Clean water at last

DUBBY HENRY
Last updated 08:31 07/11/2012
Clean Bay
DUBBY HENRY
GOOD NEWS: Finally taking a paddle after a decade-long swimming ban at Kawakawa Bay are residents, from left: Joanne MacLean, Stephen Waters, John Cotman and Don Church.

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It's what Kawakawa Bay residents have been waiting a decade for - a beach safe for swimming.

The picturesque bay has been blighted since 2002 by signs warning that it's not safe to enter the water or collect shellfish because of high pollution levels.

But pollution is now a thing of the past thanks to a $29 million wastewater system.

The source of the problem was old septic tanks which were leaching pollutants into the groundwater and bacteria-laden sediments were making their way into streams and out to sea.

Long-suffering residents were told not to swim, fish or grow fruit or vegetables in the area and were offered vaccinations against hepatitis.

The warnings were a blow to residents, many of whom had fallen in love with the area during childhood holidays.

Rosemary Cotman moved there after a lifetime spent visiting the family bach, starting in 1945.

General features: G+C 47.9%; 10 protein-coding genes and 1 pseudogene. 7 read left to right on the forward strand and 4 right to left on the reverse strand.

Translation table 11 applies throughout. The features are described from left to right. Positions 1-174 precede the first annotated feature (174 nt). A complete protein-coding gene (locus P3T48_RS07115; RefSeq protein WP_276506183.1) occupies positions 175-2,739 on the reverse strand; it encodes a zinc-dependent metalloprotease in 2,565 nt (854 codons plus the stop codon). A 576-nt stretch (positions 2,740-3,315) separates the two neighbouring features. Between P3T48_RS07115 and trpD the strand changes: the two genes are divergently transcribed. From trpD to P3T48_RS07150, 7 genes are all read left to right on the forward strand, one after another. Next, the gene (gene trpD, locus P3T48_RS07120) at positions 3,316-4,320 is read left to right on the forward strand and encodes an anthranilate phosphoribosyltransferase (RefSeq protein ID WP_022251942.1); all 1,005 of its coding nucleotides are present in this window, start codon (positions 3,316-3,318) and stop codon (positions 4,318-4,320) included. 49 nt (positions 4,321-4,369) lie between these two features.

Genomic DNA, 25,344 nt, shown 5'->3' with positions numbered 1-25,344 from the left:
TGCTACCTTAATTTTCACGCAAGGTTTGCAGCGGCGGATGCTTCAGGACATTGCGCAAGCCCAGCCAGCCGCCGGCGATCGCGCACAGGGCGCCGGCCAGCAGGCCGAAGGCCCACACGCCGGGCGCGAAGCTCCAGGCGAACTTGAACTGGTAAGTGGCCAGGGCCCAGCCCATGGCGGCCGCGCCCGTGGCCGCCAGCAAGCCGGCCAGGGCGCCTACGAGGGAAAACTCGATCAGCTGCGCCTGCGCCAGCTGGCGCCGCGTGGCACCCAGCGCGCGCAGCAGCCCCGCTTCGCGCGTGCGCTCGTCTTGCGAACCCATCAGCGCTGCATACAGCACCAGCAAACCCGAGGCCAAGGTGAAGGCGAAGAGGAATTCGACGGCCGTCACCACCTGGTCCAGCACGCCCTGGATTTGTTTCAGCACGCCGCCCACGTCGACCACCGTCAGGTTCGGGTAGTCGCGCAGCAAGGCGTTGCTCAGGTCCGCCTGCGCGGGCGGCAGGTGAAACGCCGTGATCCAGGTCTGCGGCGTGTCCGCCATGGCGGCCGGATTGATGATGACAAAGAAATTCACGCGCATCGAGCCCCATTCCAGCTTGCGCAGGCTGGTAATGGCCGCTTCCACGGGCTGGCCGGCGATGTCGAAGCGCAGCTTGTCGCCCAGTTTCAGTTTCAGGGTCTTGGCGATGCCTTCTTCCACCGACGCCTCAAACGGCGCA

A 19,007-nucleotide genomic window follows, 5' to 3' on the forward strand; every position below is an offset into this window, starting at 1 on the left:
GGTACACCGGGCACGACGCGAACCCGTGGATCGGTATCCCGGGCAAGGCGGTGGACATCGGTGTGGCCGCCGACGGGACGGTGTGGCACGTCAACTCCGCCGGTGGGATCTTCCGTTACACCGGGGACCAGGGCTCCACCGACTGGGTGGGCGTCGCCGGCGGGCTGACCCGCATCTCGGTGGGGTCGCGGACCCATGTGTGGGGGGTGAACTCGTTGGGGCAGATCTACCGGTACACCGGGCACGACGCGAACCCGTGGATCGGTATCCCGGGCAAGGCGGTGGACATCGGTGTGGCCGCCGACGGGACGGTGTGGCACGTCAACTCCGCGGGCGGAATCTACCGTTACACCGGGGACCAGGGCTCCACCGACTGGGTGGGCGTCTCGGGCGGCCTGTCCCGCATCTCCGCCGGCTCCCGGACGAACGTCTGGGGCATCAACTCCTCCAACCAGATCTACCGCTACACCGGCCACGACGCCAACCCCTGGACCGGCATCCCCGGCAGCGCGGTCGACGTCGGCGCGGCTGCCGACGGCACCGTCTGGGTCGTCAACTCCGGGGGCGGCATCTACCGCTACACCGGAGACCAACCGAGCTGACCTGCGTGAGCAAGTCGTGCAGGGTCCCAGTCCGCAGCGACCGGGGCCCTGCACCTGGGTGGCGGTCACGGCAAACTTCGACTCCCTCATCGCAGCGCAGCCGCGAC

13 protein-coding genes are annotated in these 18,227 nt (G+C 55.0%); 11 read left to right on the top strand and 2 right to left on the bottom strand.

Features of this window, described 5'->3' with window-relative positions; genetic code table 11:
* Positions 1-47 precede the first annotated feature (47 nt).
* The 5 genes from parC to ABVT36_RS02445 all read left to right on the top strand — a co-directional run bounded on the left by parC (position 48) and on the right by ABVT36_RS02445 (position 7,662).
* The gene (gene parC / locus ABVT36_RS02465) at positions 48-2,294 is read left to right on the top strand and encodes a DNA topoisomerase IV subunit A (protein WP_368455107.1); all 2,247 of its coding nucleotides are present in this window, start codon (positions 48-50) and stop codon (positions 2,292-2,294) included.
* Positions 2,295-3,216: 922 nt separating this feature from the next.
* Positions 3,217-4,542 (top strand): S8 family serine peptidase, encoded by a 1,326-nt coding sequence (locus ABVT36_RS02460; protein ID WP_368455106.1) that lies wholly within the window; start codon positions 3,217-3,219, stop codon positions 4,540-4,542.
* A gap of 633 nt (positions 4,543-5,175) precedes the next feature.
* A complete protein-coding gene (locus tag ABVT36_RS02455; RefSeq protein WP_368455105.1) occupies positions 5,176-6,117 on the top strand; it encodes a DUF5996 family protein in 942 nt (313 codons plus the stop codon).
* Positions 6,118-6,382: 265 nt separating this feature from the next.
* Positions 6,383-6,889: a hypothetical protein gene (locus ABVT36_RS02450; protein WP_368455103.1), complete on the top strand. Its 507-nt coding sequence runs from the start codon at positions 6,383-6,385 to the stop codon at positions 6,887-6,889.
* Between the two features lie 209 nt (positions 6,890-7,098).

"I remember when there was a gravel road, no shops, no electricity and no phones," she says.

She reckons the problems started when people moving to the bay to live and their septic tanks, previously used sparingly, became overloaded.

The Auckland Council's new wastewater network and treatment plant - the only one of its kind in New Zealand - was completed in 2010.

The plant processes wastewater so fresh water ends up in the forest and solid waste is taken to Mangere for treatment.

All 265 houses in the bay are hooked up to the scheme, which has the potential to service 3000 people.

The Fulton Hogan company runs the plant but the contract is planned to revert to Watercare next year.

The scheme has been running for more than two years and as expected pollution levels have dropped to acceptable levels. Results from eight weeks of water sampling at five sites around the bay show the water is now safe for swimming.

Auckland Council spokeswoman Sharne Parsons says the council does not recommend swimming for 48 hours after heavy rain or near stormwater or stream mouths.

The Auckland Regional Public Health Service also advises against gathering shellfish from foreshores in Auckland because they are at risk of contamination.

Kawakawa Bay will officially be declared safe on Friday at a small community gathering attended by mayor Len Brown.

Franklin Local Board deputy chairwoman Jan Sinclair hopes residents and visitors will attend what will be a "wonderful occasion".

"I know a lot of people will share our delight as we celebrate the end of the era of warning signs at Kawakawa Bay.

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"It's going to be a great summer," she says.

The ceremony will run from 3pm to 3.30pm with light refreshments. Everyone's welcome.

Call 292 2214 for more information.

- © Fairfax NZ News

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